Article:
‘Would I go vegan? Over my dead body’

In the past decade, veganism has been transformed from a niche diet to a lifestyle backed by everyone from Beyonce to JME. But high-end dining hasn’t quite made peace with it. Where would the world’s top restaurants be without their fine cuts of meat and decadent dishes made using eggs, butter and cream?

It might surprise you, then, that top chefs are more open to veganism than you might think — at least when eating at home — when asked if they would adopt the lifestyle. They can’t ignore that veganism, when done right, can be healthier than other lifestyles and better for the environment.

Other chefs we asked were understandably less willing to float the idea of cutting out all animal products from their diets, from eggs to cheese. The sacrifice was just too much to bear.

Helena Poulakka is the executive chef at London’s Nordic-French restaurant Aster

Over my dead body.

Hamish Brown, the group executive chef of Japanese-inspired restaurant Roka

Yes quite easily, I currently eat meat only once a month (outside of work) and have a heavily plant based diet I do eat a lot seafood, however. Mmmmm sashimi.

Paul Wedgwood is head chef and co-owner of Wedgwood in Edinburgh, which specalises in Scottish produce with occasional Asian touches

For an experiment I went vegan for a day. Some friends of mine were recently over from Australia and one is a vegan, however when in certain situations she will eat everything so when she came for dinner at Wedgwood she ordered my meat and fish tasting menu.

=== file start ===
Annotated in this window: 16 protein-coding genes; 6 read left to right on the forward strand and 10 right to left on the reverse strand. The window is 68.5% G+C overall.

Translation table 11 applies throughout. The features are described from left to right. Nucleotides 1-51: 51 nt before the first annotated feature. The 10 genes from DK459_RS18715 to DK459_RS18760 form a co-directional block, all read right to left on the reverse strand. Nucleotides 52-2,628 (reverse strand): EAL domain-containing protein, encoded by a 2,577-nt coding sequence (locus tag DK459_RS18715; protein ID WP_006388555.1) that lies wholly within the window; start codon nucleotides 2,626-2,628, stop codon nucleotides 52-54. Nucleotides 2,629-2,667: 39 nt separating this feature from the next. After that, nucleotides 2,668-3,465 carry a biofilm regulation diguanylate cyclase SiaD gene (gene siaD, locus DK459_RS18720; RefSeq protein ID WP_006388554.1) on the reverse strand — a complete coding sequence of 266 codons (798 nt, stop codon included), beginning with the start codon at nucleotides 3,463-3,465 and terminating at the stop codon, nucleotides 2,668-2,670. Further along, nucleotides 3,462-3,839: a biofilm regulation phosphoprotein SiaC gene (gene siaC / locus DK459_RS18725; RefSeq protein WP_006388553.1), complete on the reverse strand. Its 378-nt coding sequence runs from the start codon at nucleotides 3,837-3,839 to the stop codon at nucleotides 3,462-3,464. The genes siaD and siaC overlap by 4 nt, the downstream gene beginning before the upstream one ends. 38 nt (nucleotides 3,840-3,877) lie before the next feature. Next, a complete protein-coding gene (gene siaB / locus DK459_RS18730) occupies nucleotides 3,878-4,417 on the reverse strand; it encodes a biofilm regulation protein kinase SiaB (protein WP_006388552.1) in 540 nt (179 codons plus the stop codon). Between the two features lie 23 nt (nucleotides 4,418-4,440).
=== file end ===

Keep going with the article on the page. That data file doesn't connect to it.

She tried and enjoyed everything. I was so impressed with her attitude that the following day I spent the day as a vegan, which was also surprisingly nice — but I don’t think I would do it full time.

Daniel Fletcher, head chef at Fenchurch Restaurant, in Sky Garden, London

No, I really couldn’t. I have too much love for all food groups. I just couldn’t live without dairy, meat and fish.

Simon Rogan is chef and owner of L’Enclume and Rogan & Co in Cumbria

Yes, I could! I am virtually there now. I definitely believe it is important for our environment to eat as many organic vegetables as possible.

Shrimoyee Chakraborty is the owner of the Calcutta Street Bengali restaurant

I really love fish and meat. It’s a huge part of my diet, so I don’t think I could do it. I absolutely understand the motivation behind it though, so there could be a chance for me in five or ten years time when lab-grown meats and almost-identical alternatives are available from every supplier. Maybe that is the future of veganism.

Joey O’Hare, 2015 MasterChef the Professional contestant and Young British Foodie nominee

Yes! Although perhaps with the exception of eggs…I would say I unintentionally eat a vegan diet most of the time and I took part in “veganuary” this year and thoroughly enjoyed it. For me the key was incorporating as many fermented foods as possible, their complexity of flavour is vegan food’s closest ally, it adds flavour dimensions otherwise often lacking.